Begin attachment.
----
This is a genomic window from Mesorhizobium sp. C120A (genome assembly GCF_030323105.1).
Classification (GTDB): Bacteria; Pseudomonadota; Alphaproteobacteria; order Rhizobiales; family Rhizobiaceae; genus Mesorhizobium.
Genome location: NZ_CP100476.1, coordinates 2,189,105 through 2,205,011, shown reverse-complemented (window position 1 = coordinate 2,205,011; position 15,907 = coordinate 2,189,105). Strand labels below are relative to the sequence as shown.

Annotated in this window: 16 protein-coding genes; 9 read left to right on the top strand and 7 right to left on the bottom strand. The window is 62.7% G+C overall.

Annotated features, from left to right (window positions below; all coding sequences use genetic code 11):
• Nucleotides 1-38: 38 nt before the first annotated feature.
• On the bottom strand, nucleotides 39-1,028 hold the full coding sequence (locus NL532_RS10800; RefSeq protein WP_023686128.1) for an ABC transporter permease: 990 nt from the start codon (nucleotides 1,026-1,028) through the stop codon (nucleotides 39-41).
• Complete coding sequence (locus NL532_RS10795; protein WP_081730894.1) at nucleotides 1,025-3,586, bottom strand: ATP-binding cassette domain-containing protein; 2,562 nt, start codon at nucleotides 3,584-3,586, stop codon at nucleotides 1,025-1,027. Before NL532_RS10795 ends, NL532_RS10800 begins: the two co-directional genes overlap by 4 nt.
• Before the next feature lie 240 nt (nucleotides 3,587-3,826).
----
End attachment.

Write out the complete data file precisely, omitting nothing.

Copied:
This is a genomic window from Mesorhizobium sp. C120A (genome assembly GCF_030323105.1).
Classification (GTDB): Bacteria; Pseudomonadota; Alphaproteobacteria; order Rhizobiales; family Rhizobiaceae; genus Mesorhizobium.
Genome location: NZ_CP100476.1, coordinates 2,189,105 through 2,205,011, shown reverse-complemented (window position 1 = coordinate 2,205,011; position 15,907 = coordinate 2,189,105). Strand labels below are relative to the sequence as shown.

Annotated in this window: 16 protein-coding genes; 9 read left to right on the top strand and 7 right to left on the bottom strand. The window is 62.7% G+C overall.

Annotated features, from left to right (window positions below; all coding sequences use genetic code 11):
• Nucleotides 1-38: 38 nt before the first annotated feature.
• On the bottom strand, nucleotides 39-1,028 hold the full coding sequence (locus NL532_RS10800; RefSeq protein WP_023686128.1) for an ABC transporter permease: 990 nt from the start codon (nucleotides 1,026-1,028) through the stop codon (nucleotides 39-41).
• Complete coding sequence (locus NL532_RS10795; protein WP_081730894.1) at nucleotides 1,025-3,586, bottom strand: ATP-binding cassette domain-containing protein; 2,562 nt, start codon at nucleotides 3,584-3,586, stop codon at nucleotides 1,025-1,027. Before NL532_RS10795 ends, NL532_RS10800 begins: the two co-directional genes overlap by 4 nt.
• Before the next feature lie 240 nt (nucleotides 3,587-3,826).